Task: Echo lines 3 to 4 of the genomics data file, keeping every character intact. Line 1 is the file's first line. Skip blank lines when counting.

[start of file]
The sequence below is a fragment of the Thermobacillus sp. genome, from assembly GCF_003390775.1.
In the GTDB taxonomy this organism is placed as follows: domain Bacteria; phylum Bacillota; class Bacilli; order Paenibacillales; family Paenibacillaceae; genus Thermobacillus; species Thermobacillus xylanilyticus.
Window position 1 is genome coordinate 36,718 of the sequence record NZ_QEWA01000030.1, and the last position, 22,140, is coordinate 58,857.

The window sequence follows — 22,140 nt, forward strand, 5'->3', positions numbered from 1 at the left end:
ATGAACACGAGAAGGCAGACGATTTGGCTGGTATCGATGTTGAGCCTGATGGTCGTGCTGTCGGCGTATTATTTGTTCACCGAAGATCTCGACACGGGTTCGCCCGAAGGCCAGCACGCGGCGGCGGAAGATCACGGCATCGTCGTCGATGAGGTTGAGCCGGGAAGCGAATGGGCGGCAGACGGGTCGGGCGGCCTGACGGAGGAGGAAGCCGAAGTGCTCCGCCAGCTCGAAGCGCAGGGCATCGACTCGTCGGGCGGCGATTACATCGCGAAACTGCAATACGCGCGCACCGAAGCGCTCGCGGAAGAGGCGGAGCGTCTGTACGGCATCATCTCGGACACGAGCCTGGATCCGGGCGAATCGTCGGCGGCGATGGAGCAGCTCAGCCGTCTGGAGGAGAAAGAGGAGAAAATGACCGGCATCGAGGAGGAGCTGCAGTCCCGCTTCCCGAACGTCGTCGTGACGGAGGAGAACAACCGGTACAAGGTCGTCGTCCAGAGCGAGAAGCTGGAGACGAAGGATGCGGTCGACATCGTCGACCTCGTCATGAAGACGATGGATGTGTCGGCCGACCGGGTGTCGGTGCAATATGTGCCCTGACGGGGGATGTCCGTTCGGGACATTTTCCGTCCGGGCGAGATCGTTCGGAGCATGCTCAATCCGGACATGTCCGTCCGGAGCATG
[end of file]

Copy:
Window position 1 is genome coordinate 36,718 of the sequence record NZ_QEWA01000030.1, and the last position, 22,140, is coordinate 58,857.

The window sequence follows — 22,140 nt, forward strand, 5'->3', positions numbered from 1 at the left end: